Importance Of Sleep For Athletes 😴 Avoiding Injuries and Improving Performance 🏅
Proper nutrition is an essential component for the modern athlete, without appropriate meal timing (related article) and nutrient intake, we can’t make those solid gainz in the gym. But sleep is just as important, if not, more important than optimal nutrition. Good quality sleep keeps our hormones balanced, muscle growth high, lowers inflammation and improves learning and mood.
In fact, sleep could be the most important health “supplement” the fitness industry can’t sell.
Every individual has their own circadian rhythm that reacts to environmental stimuli and maintaining a good bedtime routine is important for preparing for the next day.
What happens during sleep?
During sleep, there is a general lowering of vital functions in almost all your organs. It is a real "energy saving” process that organizes memories and prepares the mind for learning new skills via neural plasticity.
Specifically, there is a decrease in cardiac and respiratory activity, metabolic activity, body temperature, and slowing down of hormonal activity in general. In humans, sleep is not always the same: certain stimuli like the dreaded blue light from your screens can lower sleep quality (Source).
How much sleep do athletes need?
The amount of sleep required for effective recovery is subjective and generally ranges from 7 to 9 hours of sleep per night. But be careful: sleeping less than 6 hours per night leads to a significant cognitive impairment, which in other words, means being mentally less active and “woke”. That’s not all. Sleep deprivation leads to impaired glucose metabolism, appetite dysregulation (Source) and a worsening of the immune system (Source).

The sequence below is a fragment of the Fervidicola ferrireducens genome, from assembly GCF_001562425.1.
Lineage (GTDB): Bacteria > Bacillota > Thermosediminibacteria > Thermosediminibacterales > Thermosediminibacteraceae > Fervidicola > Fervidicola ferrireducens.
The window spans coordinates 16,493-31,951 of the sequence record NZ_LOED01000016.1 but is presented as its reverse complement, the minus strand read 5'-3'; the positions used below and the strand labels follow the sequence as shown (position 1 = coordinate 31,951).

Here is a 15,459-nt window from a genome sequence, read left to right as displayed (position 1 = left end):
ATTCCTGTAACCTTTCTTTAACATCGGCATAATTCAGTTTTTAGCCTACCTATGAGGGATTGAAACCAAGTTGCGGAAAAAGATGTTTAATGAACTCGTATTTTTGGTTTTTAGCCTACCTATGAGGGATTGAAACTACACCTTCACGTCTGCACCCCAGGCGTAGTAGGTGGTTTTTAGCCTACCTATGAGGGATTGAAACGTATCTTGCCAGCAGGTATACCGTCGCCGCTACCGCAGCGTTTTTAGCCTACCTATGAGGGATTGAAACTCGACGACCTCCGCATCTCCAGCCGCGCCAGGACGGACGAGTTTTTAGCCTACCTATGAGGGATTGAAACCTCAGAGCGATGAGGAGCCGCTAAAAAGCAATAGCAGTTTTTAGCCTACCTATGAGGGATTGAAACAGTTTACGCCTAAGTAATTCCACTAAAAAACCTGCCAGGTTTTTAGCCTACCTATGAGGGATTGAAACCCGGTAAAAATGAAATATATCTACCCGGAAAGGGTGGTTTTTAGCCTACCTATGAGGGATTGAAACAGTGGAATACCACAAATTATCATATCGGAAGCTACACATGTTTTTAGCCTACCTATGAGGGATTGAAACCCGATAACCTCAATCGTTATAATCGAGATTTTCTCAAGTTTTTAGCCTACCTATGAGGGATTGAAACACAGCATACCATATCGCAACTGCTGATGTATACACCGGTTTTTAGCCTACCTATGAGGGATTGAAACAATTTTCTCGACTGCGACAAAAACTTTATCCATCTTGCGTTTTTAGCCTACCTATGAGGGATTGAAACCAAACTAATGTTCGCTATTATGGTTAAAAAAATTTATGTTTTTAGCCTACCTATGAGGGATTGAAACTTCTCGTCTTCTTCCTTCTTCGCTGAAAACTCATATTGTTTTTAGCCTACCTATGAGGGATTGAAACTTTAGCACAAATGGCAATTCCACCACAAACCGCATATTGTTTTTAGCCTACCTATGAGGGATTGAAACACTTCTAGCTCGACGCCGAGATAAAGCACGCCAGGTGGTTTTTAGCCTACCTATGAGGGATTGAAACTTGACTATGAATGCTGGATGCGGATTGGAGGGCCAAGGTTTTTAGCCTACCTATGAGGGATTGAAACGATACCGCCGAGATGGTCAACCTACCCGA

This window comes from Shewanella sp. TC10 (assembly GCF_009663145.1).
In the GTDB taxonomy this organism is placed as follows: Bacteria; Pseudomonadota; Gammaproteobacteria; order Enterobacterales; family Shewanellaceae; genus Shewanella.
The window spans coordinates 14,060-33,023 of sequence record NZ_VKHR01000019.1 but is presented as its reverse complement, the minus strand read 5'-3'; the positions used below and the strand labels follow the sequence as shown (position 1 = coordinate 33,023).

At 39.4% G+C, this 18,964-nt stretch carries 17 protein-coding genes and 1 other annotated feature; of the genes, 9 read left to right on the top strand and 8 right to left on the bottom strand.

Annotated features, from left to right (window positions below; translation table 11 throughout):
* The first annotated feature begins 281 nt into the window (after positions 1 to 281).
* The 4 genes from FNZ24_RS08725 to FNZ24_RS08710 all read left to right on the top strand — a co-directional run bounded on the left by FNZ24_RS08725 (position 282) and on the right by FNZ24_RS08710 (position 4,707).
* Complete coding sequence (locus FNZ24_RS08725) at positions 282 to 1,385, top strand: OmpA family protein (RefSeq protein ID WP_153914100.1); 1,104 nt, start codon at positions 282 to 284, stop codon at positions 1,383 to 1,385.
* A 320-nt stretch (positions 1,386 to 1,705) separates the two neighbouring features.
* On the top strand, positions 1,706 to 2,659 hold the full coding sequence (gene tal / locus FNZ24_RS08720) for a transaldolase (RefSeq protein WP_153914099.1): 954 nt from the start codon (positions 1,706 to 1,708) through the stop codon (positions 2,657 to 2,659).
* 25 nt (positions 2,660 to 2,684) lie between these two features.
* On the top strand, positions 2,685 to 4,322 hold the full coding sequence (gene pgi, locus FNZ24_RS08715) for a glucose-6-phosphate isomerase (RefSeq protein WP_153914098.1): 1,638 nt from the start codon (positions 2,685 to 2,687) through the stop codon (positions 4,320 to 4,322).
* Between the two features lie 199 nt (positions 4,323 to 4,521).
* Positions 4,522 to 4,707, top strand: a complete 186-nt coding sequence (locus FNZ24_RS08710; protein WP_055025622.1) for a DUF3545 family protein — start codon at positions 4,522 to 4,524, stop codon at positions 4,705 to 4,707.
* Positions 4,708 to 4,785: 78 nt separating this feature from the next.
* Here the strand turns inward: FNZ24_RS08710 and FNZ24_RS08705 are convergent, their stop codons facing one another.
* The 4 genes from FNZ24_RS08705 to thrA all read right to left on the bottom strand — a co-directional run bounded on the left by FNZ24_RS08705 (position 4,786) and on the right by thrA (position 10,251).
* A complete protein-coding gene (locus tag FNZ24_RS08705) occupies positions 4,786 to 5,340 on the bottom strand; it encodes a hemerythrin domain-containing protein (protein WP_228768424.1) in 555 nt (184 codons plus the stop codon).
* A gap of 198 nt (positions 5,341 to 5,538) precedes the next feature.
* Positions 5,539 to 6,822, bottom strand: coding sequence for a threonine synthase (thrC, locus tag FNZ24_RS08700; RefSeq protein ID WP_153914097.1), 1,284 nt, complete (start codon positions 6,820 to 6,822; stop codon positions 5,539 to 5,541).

His and Hers
Not getting enough sleep has been linked to lower endogenous testosterone levels in men by up to 30.4% (Source); with the associated symptoms of lethargy, depression and erectile dysfunction, sleep loss can drain the male athlete of his natural competitive edge.
For the healthy female athlete, fluctuations in sleep quality are normal as per the hormonal changes during one's menstrual cycle. This requires additional attention with regards to practising good sleep hygiene and as well as appropriate training and caloric intake (Source). Depending on how young the athlete is when she begins her supervised training program; evidence from 801 adolescents suggests that after correcting for confounding variables, shorter sleep durations were associated with more irregular periods (Source).
Aches, Sprains and Pains
The brain makes its own natural analgesics, making the usual soreness and training injuries more bearable. However, a recent study (Source) with the great Professor Matthew Walker found that sleep loss can lower our pain thresholds and make the same pain feel worse.
An athlete’s risk of injury also goes up when they get less sleep (Source). More injuries mean less time in the gym, more fat, less muscle, undeveloped coordination and an overall less athletic, grumpier you.
Muscles grow after training when you sleep.
The body needs enough time and rest to build muscles. There are two different ways to recover after training: passive and active.
Sleep and Passive Recovery